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Health Soc Care Community. 2019 Dec 17. doi: 10.1111/hsc.12920. [Epub ahead of print]

Personalising Safe Sleep Messaging for Infant Caregivers in the United States.

Author information

1
University of Cincinnati, Blue Ash College, Blue Ash, OH.
2
Division of Emergency Medicine, Cincinnati Children's Hospital Medical Center, University of Cincinnati College of Medicine, Cincinnati, OH.
3
Ohio Chapter, American Academy of Pediatrics, Columbus, OH.
4
Nationwide Children's Hospital, Columbus, OH.
5
Division of Emergency Medicine, Cincinnati Children's Hospital, Cincinnati, OH.

Abstract

The purpose of our study was to better understand why parents/caregivers might not practice safe sleep behaviours. In autumn 2016, we conducted 'pulse' interviews with 124 parents/caregivers of children under the age of one year at a variety of local community events, festivals and meetings in cities with high infant mortality rates around the Midwestern US state of Ohio. Through an inductive approach, pulse interviews were analysed using thematic coding and an iterative process which followed for further clarification of themes (Qualitative Research in Psychology, 2006, 3, 77; BMC Medical Research Methodology, 2013, 13, 117). The six major themes of underlying reasons why parents/caregivers might not practice safe sleep behaviours that were identified in our coding process included the following: (a) culture and family tradition, (b) knowledge about safe sleep practices, (c) resource access, (d) stressed out parents, (f) lack of support and (g) fear for safety of baby. Using the descriptive findings from the pulse interviews, qualitative themes and key informant validation feedback, we developed four diverse fictional characters or personas of parents/caregivers who are most likely to practice unsafe sleep behaviours. These personas are characteristic scenarios which imitate parent and caregiver experiences with unsafe sleep behaviours. The personas are currently being used to influence development of health promotion and education programs personalised for parents/caregivers of infants less than one year to encourage safe sleep practices.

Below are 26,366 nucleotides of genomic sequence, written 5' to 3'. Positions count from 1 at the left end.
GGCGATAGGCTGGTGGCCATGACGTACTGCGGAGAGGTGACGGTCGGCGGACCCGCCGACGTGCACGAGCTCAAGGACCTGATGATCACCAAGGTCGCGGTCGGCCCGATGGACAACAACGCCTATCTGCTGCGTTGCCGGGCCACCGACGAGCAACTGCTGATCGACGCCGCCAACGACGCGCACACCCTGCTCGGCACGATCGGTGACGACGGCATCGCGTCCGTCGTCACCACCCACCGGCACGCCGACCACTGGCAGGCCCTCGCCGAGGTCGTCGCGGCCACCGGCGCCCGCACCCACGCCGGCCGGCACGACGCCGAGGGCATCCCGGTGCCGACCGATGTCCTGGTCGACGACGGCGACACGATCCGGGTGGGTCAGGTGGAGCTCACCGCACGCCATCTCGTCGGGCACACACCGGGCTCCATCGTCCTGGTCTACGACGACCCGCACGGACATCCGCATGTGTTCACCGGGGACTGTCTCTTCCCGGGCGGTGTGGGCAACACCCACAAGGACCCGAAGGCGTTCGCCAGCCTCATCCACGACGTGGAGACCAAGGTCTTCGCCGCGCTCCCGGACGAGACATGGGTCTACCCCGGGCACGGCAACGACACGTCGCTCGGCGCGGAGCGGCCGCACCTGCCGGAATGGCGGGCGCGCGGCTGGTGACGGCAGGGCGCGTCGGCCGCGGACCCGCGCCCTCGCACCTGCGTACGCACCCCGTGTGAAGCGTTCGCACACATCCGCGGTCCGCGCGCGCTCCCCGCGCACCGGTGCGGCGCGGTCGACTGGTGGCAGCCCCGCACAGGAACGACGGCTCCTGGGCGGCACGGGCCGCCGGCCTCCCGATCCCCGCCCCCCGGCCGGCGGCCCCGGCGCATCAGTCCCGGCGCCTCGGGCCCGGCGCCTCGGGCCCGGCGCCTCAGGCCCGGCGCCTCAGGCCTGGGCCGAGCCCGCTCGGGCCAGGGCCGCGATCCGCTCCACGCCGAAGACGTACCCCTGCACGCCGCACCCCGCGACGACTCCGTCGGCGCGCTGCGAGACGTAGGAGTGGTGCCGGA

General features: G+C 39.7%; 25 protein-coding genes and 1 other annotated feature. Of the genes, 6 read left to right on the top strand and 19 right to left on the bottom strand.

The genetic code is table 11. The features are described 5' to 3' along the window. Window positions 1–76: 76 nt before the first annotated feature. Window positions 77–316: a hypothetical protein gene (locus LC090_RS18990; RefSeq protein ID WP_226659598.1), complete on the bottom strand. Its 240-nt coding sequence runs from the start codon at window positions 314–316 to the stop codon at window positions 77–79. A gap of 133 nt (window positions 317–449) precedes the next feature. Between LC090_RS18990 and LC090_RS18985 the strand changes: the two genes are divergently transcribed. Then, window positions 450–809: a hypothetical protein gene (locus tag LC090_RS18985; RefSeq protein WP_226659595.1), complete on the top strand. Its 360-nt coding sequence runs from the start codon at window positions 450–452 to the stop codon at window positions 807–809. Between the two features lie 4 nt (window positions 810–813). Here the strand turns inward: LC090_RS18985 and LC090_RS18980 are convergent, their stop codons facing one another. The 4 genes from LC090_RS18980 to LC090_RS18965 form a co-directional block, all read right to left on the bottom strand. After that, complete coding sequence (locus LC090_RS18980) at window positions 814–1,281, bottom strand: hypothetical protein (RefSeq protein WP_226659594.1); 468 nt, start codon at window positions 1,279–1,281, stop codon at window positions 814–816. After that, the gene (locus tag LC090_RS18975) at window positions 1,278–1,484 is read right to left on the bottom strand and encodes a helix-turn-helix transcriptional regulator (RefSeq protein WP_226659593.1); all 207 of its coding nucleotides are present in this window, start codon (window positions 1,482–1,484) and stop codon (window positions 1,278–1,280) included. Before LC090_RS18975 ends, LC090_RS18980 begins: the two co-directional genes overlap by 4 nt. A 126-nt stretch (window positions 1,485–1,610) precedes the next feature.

KEYWORDS:

SIDS; caregivers; infant mortality; parents; qualitative research; sudden infant death

PMID:
31847057
DOI:
10.1111/hsc.12920

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